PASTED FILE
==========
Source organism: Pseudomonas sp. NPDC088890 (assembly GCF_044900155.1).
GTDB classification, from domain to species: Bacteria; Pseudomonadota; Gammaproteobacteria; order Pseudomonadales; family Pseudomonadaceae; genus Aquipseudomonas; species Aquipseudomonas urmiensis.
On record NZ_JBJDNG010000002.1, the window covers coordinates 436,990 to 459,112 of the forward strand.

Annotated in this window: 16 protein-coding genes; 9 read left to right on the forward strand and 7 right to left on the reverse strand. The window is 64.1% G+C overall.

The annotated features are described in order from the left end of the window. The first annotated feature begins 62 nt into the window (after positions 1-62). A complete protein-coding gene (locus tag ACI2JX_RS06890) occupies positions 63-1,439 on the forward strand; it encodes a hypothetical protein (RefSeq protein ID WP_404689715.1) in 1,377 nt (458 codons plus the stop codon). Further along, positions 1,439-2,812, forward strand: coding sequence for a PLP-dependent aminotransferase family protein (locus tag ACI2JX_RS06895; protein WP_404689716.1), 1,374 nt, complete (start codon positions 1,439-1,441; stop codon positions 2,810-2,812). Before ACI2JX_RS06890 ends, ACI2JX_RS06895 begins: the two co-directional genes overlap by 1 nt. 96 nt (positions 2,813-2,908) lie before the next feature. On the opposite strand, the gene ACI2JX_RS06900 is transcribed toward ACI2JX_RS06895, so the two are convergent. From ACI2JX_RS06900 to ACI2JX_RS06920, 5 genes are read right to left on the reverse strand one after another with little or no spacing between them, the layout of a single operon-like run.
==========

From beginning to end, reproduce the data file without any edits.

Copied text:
Source organism: Pseudomonas sp. NPDC088890 (assembly GCF_044900155.1).
GTDB classification, from domain to species: Bacteria; Pseudomonadota; Gammaproteobacteria; order Pseudomonadales; family Pseudomonadaceae; genus Aquipseudomonas; species Aquipseudomonas urmiensis.
On record NZ_JBJDNG010000002.1, the window covers coordinates 436,990 to 459,112 of the forward strand.

Annotated in this window: 16 protein-coding genes; 9 read left to right on the forward strand and 7 right to left on the reverse strand. The window is 64.1% G+C overall.

The annotated features are described in order from the left end of the window. The first annotated feature begins 62 nt into the window (after positions 1-62). A complete protein-coding gene (locus tag ACI2JX_RS06890) occupies positions 63-1,439 on the forward strand; it encodes a hypothetical protein (RefSeq protein ID WP_404689715.1) in 1,377 nt (458 codons plus the stop codon). Further along, positions 1,439-2,812, forward strand: coding sequence for a PLP-dependent aminotransferase family protein (locus tag ACI2JX_RS06895; protein WP_404689716.1), 1,374 nt, complete (start codon positions 1,439-1,441; stop codon positions 2,810-2,812). Before ACI2JX_RS06890 ends, ACI2JX_RS06895 begins: the two co-directional genes overlap by 1 nt. 96 nt (positions 2,813-2,908) lie before the next feature. On the opposite strand, the gene ACI2JX_RS06900 is transcribed toward ACI2JX_RS06895, so the two are convergent. From ACI2JX_RS06900 to ACI2JX_RS06920, 5 genes are read right to left on the reverse strand one after another with little or no spacing between them, the layout of a single operon-like run.